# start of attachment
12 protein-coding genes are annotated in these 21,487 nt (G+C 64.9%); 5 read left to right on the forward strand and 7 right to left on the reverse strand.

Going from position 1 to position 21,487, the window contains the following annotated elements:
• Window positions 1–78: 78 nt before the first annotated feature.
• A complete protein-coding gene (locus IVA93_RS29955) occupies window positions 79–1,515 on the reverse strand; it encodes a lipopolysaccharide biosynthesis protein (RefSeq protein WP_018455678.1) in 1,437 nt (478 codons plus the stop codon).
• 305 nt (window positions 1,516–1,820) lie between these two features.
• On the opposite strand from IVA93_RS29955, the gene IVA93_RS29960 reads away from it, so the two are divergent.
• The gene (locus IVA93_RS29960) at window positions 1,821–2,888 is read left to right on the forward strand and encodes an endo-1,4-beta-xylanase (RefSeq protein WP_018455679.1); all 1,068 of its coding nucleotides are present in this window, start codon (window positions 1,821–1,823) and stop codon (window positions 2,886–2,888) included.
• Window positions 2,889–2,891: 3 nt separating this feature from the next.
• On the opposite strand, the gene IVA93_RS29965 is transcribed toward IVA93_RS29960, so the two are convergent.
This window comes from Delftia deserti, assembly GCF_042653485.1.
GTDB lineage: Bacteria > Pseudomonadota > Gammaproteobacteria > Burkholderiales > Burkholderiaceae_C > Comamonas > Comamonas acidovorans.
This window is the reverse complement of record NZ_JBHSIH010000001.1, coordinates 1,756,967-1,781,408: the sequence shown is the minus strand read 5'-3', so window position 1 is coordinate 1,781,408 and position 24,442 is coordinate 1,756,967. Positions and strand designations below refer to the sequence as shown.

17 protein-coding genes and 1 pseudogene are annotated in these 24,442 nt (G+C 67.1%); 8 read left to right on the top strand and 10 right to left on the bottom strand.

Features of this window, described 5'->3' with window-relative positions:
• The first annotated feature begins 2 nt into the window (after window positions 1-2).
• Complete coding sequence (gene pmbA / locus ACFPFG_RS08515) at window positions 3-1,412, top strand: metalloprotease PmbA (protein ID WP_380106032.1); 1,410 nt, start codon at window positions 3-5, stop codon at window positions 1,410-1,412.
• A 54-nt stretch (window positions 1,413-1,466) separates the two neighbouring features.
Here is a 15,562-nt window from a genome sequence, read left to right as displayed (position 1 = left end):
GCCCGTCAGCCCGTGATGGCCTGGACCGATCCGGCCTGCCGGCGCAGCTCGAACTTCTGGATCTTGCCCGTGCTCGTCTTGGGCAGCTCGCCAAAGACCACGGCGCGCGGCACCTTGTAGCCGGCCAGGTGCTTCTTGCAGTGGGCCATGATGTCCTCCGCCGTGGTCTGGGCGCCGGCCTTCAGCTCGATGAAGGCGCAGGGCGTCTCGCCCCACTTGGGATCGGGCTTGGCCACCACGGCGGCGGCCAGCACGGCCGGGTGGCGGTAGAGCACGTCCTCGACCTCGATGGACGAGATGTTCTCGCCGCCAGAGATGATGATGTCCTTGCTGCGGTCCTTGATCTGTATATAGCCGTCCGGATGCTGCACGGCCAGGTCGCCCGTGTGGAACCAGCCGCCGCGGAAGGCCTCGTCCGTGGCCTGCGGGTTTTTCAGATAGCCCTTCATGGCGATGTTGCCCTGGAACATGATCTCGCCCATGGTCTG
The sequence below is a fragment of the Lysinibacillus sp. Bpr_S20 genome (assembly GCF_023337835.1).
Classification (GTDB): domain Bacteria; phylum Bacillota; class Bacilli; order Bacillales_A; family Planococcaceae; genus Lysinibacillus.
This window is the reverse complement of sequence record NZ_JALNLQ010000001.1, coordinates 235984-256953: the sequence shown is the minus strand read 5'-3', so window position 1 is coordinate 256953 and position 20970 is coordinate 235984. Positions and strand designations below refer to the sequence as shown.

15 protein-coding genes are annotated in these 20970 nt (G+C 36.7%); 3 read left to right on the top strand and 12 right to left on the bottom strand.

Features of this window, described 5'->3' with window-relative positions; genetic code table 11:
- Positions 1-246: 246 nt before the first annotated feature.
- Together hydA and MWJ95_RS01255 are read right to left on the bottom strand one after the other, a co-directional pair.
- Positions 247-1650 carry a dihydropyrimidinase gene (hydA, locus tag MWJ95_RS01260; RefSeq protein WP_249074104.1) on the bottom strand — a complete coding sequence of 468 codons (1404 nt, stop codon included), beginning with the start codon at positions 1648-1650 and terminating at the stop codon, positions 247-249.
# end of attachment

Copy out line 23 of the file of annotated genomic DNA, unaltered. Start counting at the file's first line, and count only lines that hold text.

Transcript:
15 protein-coding genes are annotated in these 20970 nt (G+C 36.7%); 3 read left to right on the top strand and 12 right to left on the bottom strand.